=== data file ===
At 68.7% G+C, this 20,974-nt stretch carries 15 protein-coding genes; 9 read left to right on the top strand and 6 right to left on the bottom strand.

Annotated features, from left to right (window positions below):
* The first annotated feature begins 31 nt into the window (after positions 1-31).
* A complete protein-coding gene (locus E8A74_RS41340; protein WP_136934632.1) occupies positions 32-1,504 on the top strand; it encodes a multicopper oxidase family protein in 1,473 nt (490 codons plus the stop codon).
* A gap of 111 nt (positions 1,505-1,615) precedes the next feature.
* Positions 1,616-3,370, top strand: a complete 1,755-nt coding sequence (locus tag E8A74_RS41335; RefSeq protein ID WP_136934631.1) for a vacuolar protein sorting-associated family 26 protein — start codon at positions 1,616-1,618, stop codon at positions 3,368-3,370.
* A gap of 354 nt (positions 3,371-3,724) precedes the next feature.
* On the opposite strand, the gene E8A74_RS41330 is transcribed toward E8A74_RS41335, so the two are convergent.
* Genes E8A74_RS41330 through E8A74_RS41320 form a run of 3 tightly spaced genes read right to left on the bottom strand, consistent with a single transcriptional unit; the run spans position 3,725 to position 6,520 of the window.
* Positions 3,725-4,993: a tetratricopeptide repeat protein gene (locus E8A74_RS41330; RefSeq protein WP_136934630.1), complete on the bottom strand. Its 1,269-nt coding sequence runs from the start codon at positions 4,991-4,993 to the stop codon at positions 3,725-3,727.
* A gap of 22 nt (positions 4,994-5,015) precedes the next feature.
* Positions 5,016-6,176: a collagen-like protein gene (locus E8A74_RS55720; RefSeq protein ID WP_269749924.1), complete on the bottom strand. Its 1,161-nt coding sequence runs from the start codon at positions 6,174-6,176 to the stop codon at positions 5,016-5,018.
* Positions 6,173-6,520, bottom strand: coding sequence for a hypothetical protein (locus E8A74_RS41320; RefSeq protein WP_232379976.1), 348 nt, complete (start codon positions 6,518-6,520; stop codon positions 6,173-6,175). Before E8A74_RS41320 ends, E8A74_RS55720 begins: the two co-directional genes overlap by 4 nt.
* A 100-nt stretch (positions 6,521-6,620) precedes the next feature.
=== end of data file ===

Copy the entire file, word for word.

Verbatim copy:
At 68.7% G+C, this 20,974-nt stretch carries 15 protein-coding genes; 9 read left to right on the top strand and 6 right to left on the bottom strand.

Annotated features, from left to right (window positions below):
* The first annotated feature begins 31 nt into the window (after positions 1-31).
* A complete protein-coding gene (locus E8A74_RS41340; protein WP_136934632.1) occupies positions 32-1,504 on the top strand; it encodes a multicopper oxidase family protein in 1,473 nt (490 codons plus the stop codon).
* A gap of 111 nt (positions 1,505-1,615) precedes the next feature.
* Positions 1,616-3,370, top strand: a complete 1,755-nt coding sequence (locus tag E8A74_RS41335; RefSeq protein ID WP_136934631.1) for a vacuolar protein sorting-associated family 26 protein — start codon at positions 1,616-1,618, stop codon at positions 3,368-3,370.
* A gap of 354 nt (positions 3,371-3,724) precedes the next feature.
* On the opposite strand, the gene E8A74_RS41330 is transcribed toward E8A74_RS41335, so the two are convergent.
* Genes E8A74_RS41330 through E8A74_RS41320 form a run of 3 tightly spaced genes read right to left on the bottom strand, consistent with a single transcriptional unit; the run spans position 3,725 to position 6,520 of the window.
* Positions 3,725-4,993: a tetratricopeptide repeat protein gene (locus E8A74_RS41330; RefSeq protein WP_136934630.1), complete on the bottom strand. Its 1,269-nt coding sequence runs from the start codon at positions 4,991-4,993 to the stop codon at positions 3,725-3,727.
* A gap of 22 nt (positions 4,994-5,015) precedes the next feature.
* Positions 5,016-6,176: a collagen-like protein gene (locus E8A74_RS55720; RefSeq protein ID WP_269749924.1), complete on the bottom strand. Its 1,161-nt coding sequence runs from the start codon at positions 6,174-6,176 to the stop codon at positions 5,016-5,018.
* Positions 6,173-6,520, bottom strand: coding sequence for a hypothetical protein (locus E8A74_RS41320; RefSeq protein WP_232379976.1), 348 nt, complete (start codon positions 6,518-6,520; stop codon positions 6,173-6,175). Before E8A74_RS41320 ends, E8A74_RS55720 begins: the two co-directional genes overlap by 4 nt.
* A 100-nt stretch (positions 6,521-6,620) precedes the next feature.